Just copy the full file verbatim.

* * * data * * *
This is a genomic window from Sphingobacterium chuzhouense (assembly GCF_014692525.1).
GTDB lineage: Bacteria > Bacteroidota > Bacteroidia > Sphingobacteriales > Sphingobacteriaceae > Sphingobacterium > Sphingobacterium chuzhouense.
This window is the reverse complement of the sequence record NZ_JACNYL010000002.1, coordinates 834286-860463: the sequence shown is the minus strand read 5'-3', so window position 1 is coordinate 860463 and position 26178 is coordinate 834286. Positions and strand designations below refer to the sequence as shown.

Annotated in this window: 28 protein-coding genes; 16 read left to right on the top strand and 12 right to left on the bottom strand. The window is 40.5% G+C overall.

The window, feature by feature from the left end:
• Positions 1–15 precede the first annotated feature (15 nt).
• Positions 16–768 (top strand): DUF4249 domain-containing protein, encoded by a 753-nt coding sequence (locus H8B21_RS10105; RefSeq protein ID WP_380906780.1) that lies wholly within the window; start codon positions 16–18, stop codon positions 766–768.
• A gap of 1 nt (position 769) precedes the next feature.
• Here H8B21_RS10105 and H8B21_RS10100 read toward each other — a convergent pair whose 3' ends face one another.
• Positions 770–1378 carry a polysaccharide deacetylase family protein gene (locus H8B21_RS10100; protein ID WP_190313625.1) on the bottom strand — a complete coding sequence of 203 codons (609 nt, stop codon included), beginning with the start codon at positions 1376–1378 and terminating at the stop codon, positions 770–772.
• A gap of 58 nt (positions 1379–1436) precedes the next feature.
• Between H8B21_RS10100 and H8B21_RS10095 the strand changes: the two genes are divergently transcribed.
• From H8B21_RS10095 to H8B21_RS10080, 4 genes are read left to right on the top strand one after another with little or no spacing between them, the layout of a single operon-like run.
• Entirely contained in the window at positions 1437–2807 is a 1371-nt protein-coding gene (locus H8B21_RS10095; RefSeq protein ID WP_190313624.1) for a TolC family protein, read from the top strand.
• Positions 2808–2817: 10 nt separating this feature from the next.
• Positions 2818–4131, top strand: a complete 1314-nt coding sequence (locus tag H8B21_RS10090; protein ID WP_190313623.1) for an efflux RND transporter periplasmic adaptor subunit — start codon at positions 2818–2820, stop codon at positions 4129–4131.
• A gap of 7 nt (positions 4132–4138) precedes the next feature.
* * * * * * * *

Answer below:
This is a genomic window from Sphingobacterium chuzhouense (assembly GCF_014692525.1).
GTDB lineage: Bacteria > Bacteroidota > Bacteroidia > Sphingobacteriales > Sphingobacteriaceae > Sphingobacterium > Sphingobacterium chuzhouense.
This window is the reverse complement of the sequence record NZ_JACNYL010000002.1, coordinates 834286-860463: the sequence shown is the minus strand read 5'-3', so window position 1 is coordinate 860463 and position 26178 is coordinate 834286. Positions and strand designations below refer to the sequence as shown.

Annotated in this window: 28 protein-coding genes; 16 read left to right on the top strand and 12 right to left on the bottom strand. The window is 40.5% G+C overall.

The window, feature by feature from the left end:
• Positions 1–15 precede the first annotated feature (15 nt).
• Positions 16–768 (top strand): DUF4249 domain-containing protein, encoded by a 753-nt coding sequence (locus H8B21_RS10105; RefSeq protein ID WP_380906780.1) that lies wholly within the window; start codon positions 16–18, stop codon positions 766–768.
• A gap of 1 nt (position 769) precedes the next feature.
• Here H8B21_RS10105 and H8B21_RS10100 read toward each other — a convergent pair whose 3' ends face one another.
• Positions 770–1378 carry a polysaccharide deacetylase family protein gene (locus H8B21_RS10100; protein ID WP_190313625.1) on the bottom strand — a complete coding sequence of 203 codons (609 nt, stop codon included), beginning with the start codon at positions 1376–1378 and terminating at the stop codon, positions 770–772.
• A gap of 58 nt (positions 1379–1436) precedes the next feature.
• Between H8B21_RS10100 and H8B21_RS10095 the strand changes: the two genes are divergently transcribed.
• From H8B21_RS10095 to H8B21_RS10080, 4 genes are read left to right on the top strand one after another with little or no spacing between them, the layout of a single operon-like run.
• Entirely contained in the window at positions 1437–2807 is a 1371-nt protein-coding gene (locus H8B21_RS10095; RefSeq protein ID WP_190313624.1) for a TolC family protein, read from the top strand.
• Positions 2808–2817: 10 nt separating this feature from the next.
• Positions 2818–4131, top strand: a complete 1314-nt coding sequence (locus tag H8B21_RS10090; protein ID WP_190313623.1) for an efflux RND transporter periplasmic adaptor subunit — start codon at positions 2818–2820, stop codon at positions 4129–4131.
• A gap of 7 nt (positions 4132–4138) precedes the next feature.